Beyond a mountain of well-reasoned, passionate arguments – using what “works for you” will always work best.

Author: Will Kuhn

I teach music technology to high schoolers. I do some other stuff too. @willkuhn on Twitter.

5 thoughts on “Missing the point”

  1. Thanks for the mention. FYI, there have been times in my life when I’ve broken a string and couldn’t afford a new set, so I had to make do with five strings. I know it’s possible. And it even encourages you to learn good sets of four-note 7th chords and moveable scales. But, when I can, I try to string up all six strings.

  2. Hey Will –

    Thanks for responding to the article, I’m glad that you got a chance to check it out. I’m glad that this conversation is continuing between various sites; I think it’s an important one – it’s definitely one that a lot of people have strong opinions about!

    I wanted to point out a few things in the conversation. I agree with you completely – the iPad isn’t totally in a place where it can be a centerpiece for studio production just yet. I think that it will get there and I do believe that in the near future, we’ll be using the iPad for some production heavy lifting; I also think that there’s a lot to be gained from using an iPad for musical production today – there’s a lot of fantastic applications.

    I do want to contextualize the quote you pulled from the article a bit; before that piece, I did preface things with this statement:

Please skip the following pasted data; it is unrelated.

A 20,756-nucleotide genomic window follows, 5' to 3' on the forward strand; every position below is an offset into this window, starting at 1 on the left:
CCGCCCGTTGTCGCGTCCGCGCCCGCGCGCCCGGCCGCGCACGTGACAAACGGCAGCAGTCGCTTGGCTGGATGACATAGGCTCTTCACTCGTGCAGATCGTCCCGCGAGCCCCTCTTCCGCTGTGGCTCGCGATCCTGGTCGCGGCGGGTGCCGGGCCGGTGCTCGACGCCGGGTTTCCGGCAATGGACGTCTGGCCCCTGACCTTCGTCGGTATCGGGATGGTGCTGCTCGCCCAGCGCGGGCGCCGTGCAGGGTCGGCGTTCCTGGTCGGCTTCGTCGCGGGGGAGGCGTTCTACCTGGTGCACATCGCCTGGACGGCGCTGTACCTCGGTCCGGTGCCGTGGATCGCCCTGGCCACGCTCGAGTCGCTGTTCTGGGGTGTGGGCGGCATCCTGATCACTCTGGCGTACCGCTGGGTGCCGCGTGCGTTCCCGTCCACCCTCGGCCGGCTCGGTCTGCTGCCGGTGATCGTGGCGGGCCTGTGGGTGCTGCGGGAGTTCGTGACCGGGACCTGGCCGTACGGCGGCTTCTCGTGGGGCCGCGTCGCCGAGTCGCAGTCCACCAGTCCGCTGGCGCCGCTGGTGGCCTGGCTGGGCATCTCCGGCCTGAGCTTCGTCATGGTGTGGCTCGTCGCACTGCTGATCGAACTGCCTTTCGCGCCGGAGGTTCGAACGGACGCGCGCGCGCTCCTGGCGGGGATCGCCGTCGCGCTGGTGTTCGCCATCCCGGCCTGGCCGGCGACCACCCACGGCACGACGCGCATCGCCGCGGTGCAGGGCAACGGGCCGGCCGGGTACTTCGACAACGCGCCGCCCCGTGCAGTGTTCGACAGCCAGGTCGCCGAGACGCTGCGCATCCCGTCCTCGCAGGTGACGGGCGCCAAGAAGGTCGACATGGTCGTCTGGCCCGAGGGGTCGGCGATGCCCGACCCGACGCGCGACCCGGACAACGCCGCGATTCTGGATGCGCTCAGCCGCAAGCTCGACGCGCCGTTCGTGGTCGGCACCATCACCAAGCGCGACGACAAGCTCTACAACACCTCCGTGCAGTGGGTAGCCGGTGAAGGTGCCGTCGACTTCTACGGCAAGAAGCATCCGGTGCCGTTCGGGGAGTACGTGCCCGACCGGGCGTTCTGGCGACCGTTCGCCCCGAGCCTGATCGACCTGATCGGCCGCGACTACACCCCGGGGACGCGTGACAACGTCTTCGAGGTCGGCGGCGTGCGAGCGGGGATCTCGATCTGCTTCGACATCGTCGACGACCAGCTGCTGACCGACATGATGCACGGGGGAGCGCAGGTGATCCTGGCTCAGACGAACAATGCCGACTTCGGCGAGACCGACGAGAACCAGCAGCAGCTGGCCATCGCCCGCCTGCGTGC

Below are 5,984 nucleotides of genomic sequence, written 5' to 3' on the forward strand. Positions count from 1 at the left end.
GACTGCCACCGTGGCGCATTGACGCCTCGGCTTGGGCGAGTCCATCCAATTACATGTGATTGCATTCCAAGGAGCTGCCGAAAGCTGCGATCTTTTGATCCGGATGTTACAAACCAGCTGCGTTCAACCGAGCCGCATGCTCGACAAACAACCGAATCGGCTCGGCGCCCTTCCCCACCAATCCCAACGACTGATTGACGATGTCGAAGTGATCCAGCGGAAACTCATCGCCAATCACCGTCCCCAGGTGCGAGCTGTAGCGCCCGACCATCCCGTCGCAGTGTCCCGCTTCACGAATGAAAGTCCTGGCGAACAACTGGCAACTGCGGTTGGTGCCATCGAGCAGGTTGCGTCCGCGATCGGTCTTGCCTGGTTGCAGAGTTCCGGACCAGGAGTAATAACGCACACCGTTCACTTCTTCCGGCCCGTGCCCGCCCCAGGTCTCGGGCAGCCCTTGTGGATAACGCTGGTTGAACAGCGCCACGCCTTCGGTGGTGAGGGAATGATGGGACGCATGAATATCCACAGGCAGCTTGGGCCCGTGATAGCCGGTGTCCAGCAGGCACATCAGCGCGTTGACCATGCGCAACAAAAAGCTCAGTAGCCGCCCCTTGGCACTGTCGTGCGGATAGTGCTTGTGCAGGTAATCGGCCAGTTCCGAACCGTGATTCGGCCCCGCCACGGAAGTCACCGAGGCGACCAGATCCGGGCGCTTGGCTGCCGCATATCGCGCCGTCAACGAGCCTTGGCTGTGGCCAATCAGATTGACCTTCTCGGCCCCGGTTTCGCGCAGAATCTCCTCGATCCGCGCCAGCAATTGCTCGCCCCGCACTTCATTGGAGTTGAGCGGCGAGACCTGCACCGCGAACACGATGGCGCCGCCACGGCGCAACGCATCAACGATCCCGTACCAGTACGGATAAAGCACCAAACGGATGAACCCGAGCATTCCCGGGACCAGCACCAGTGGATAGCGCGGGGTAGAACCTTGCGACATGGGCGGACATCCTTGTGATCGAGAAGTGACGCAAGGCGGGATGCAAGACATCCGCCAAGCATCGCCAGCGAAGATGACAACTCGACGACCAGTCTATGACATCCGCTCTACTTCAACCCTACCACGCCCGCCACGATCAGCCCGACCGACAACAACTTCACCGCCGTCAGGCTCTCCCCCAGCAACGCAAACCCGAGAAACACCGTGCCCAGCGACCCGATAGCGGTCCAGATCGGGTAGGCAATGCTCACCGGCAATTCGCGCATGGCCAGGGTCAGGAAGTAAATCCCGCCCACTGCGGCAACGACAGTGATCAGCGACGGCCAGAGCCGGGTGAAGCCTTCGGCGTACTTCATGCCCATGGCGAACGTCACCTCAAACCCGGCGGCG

I’ll certainly agree that audio copy/paste is not the most ideal way to make music; complete integration makes for a smoother workflow.

    Like you said (and pointed out quite well in the video), it’s a bit of a weird workflow that we’re not quite used to; I was just trying to point out that it does get things done, it just takes some getting used to. At first, it was a bit clunky and awkward, but after really digging into it for a while, I find that it puts me in a pretty creative space. I’d encourage you to check out my SoundCloud page where I’ve got lots of iPad only compositions that I put together through that process. I’ll be the first to admit that it’s not for everyone; I just don’t think people should discount it.

    Again, I agree with you, the lack of data sharing and audio file sharing is really a drawback, but I think we’re right around the corner from the next step there. As I said in the article, Virtual MIDI now allows you to share MIDI data between apps, which is really productive. Unfortunately, it’s not a standard just yet, so not all app developers integrate it into their products. Audio sharing is the bit elephant in the room, but a group of developers are putting together an API called Audiobus that allows for that exact process. I think that will take some of the weird out of the workflow and put things on the right track.